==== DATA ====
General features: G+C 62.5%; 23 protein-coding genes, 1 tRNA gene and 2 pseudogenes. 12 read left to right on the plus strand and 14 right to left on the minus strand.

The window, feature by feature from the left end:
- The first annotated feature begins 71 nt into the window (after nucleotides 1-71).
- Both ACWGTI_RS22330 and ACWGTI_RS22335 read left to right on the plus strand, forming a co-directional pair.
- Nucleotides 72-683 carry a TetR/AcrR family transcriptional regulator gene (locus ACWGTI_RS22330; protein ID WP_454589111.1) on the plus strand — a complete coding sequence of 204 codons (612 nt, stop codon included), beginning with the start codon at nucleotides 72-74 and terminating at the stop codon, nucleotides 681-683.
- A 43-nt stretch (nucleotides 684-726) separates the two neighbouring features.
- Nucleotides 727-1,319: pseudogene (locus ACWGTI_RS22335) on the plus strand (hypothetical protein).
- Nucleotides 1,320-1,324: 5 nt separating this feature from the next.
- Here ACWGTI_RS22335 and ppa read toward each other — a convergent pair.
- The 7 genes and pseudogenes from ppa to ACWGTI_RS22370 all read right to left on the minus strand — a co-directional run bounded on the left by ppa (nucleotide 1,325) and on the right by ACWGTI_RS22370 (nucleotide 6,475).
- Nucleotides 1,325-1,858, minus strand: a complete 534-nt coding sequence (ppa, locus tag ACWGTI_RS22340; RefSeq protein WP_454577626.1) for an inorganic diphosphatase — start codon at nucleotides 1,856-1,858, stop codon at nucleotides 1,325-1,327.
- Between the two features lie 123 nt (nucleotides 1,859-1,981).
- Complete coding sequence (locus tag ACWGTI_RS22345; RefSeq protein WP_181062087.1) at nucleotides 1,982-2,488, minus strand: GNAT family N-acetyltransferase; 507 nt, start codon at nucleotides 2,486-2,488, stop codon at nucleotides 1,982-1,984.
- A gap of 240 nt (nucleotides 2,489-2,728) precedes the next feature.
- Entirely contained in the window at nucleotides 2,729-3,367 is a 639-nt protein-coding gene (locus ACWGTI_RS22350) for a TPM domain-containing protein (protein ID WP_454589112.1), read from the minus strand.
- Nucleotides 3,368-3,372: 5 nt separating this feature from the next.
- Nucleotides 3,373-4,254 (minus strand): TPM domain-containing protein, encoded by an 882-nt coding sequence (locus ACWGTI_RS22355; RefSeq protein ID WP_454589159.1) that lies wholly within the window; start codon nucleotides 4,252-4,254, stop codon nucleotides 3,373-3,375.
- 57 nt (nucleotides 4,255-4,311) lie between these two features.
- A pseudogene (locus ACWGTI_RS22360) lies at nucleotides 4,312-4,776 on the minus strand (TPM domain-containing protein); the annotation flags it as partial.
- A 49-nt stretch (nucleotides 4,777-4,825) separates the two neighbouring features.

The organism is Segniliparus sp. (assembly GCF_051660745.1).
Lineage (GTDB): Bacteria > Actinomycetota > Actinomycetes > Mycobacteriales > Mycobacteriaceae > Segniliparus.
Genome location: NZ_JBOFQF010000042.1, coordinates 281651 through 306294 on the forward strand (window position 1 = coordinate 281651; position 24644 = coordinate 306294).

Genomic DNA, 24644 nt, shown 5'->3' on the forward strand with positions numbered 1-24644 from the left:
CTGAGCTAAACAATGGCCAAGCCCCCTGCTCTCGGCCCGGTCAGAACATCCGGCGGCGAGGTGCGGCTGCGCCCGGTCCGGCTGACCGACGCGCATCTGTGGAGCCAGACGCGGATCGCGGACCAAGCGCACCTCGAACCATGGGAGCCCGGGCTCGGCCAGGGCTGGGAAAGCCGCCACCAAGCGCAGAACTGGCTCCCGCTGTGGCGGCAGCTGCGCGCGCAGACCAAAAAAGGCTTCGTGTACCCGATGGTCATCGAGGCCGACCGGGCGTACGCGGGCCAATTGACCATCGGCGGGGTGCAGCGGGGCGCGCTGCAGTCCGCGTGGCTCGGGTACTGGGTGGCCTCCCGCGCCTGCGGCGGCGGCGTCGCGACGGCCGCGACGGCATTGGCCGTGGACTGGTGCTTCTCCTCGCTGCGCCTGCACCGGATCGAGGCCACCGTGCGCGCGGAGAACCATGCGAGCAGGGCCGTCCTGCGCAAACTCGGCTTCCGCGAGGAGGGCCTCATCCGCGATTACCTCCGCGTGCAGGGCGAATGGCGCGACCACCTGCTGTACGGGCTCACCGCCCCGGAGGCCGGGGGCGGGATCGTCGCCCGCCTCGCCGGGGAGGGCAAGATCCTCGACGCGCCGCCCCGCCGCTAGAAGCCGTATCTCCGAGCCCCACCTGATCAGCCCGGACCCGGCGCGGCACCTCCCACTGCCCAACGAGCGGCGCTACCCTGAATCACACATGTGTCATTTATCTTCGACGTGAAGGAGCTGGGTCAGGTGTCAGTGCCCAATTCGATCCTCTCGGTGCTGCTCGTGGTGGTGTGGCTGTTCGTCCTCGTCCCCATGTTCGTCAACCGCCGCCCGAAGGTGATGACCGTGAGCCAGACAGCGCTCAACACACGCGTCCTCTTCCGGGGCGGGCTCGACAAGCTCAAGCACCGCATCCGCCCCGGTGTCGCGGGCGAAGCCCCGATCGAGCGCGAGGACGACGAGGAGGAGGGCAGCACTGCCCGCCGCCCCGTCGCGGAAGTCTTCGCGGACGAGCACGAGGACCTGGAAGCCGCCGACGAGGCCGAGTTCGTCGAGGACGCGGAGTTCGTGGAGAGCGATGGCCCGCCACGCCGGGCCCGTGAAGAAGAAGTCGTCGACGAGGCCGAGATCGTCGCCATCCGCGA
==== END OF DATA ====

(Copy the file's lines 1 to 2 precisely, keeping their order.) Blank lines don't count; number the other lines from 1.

General features: G+C 62.5%; 23 protein-coding genes, 1 tRNA gene and 2 pseudogenes. 12 read left to right on the plus strand and 14 right to left on the minus strand.

The window, feature by feature from the left end: